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Events and Listeners · Vaadin
Vaadin Framework - Vaadin Architecture - Events and Listeners
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Events and Listeners

Vaadin offers an event-driven programming model for handling user interaction. When a user does something in the user interface, such as clicks a button or selects an item, the application needs to know about it. Many Java-based user interface frameworks follow the Event-Listener pattern (also known as the Observer design pattern) to communicate user input to the application logic. So does Vaadin. The design pattern involves two kinds of elements: an object that generates ("fires" or "emits") events and a number of listeners that listen for the events. When such an event occurs, the object sends a notification about it to all the listeners. In a typical case, there is only one listener.

Events can serve many kinds of purposes. In Vaadin, the usual purpose of events is handling user interaction in a user interface. Session management can require special events, such as time-out, in which case the event would actually be the lack of user interaction. Time-out is a special case of timed or scheduled events, where an event occurs at a specific date and time or when a set time has passed.

To receive events of a particular type, an application must register a listener object with the event source. The listeners are registered in the components with an add*Listener() method (with a method name specific to the listener).

Most components that have related events define their own event class and the corresponding listener class. For example, the Button has Button.ClickEvent events, which can be listened to through the Button.ClickListener interface.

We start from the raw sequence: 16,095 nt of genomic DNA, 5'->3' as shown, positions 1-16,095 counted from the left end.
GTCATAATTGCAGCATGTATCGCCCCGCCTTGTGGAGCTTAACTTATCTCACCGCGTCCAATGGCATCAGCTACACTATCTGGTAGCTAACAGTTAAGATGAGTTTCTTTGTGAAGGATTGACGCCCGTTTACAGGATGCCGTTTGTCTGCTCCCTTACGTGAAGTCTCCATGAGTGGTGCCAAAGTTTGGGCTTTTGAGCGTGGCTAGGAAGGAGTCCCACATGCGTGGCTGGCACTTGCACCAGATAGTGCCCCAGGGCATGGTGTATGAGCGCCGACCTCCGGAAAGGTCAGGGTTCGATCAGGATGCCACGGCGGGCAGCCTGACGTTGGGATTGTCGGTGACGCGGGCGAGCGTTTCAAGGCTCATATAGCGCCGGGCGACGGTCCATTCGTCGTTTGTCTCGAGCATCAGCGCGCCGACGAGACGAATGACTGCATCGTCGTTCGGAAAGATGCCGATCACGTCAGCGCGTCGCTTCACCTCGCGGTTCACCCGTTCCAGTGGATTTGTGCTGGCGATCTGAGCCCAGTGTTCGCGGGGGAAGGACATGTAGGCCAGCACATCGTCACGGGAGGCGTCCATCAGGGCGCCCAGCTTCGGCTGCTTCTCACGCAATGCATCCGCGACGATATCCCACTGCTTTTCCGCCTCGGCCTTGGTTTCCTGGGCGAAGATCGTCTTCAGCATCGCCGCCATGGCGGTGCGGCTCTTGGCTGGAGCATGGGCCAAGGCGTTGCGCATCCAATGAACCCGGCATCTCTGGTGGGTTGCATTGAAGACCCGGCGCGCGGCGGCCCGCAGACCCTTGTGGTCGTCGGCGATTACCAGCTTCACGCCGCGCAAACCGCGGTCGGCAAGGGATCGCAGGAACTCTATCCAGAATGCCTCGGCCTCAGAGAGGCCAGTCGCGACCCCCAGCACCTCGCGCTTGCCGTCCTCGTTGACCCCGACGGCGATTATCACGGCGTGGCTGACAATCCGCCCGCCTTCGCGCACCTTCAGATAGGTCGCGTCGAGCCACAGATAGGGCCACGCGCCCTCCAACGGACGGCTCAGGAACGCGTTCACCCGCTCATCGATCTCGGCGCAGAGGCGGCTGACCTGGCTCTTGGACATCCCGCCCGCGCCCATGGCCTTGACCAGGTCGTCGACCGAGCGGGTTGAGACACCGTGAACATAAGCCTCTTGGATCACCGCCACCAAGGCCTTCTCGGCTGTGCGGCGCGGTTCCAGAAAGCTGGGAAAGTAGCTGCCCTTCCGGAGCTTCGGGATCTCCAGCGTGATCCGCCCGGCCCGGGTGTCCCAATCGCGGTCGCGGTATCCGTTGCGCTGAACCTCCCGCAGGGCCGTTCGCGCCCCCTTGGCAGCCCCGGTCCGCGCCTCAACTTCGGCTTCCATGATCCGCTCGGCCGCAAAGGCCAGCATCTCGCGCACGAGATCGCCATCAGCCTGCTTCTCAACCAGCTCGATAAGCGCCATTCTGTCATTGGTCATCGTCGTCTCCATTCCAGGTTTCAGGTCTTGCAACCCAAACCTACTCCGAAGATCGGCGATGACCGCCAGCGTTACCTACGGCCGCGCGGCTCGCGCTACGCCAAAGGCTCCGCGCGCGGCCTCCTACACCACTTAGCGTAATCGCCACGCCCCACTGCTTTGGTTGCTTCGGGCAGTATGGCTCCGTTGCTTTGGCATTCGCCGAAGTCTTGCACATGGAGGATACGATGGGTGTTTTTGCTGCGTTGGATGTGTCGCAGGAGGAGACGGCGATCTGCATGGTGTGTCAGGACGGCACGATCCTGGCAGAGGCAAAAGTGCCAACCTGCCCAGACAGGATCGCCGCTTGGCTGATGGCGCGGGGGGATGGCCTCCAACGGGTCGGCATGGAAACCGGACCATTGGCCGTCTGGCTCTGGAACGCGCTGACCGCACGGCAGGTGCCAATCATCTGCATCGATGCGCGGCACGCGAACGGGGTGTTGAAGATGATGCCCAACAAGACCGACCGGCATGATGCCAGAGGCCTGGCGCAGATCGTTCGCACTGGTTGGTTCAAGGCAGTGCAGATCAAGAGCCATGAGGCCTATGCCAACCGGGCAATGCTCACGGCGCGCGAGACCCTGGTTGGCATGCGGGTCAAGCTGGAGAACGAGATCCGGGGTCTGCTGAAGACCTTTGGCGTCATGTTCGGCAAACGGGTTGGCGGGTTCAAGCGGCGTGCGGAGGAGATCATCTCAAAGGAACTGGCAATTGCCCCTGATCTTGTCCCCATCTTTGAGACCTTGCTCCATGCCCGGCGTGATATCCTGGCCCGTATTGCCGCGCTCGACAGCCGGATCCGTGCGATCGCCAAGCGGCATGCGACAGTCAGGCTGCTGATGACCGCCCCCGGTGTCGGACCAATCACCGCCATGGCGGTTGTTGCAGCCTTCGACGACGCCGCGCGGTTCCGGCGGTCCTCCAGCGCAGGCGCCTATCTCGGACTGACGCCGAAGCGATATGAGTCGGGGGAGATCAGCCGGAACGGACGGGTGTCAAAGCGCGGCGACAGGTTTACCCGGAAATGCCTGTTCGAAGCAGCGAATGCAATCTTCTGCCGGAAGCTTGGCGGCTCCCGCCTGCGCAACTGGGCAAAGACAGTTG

In the following, we handle button clicks with a listener implemented as an anonymous class:

final Button button = new Button("Push it!");

button.addClickListener(new Button.ClickListener() {
    public void buttonClick(ClickEvent event) {
        button.setCaption("You pushed it!");
    }
});

Class Diagram of a Button Click Listener illustrates the case where an application-specific class inherits the Button.ClickListener interface to be able to listen for button click events. The application must instantiate the listener class and register it with addClickListener(). It can be an anonymous class, such as the one above. When an event occurs, an event object is instantiated, in this case a Button.ClickEvent. The event object knows the related UI component, in this case the Button.

events classdiagram hi
Figure 1. Class Diagram of a Button Click Listener

In Java 8, you can implement such functional interfaces with a lambda expression:

Button button = new Button("Push it!");

button.addClickListener(event ->
  button.setCaption("You pushed it!"));

In the ancient times of C programming, callback functions filled largely the same need as listeners do now. In object-oriented languages, we usually only have classes and methods, not functions, so the application has to give a class interface instead of a callback function pointer to the framework.

Handling Events with Listeners goes into details of handling events in practice.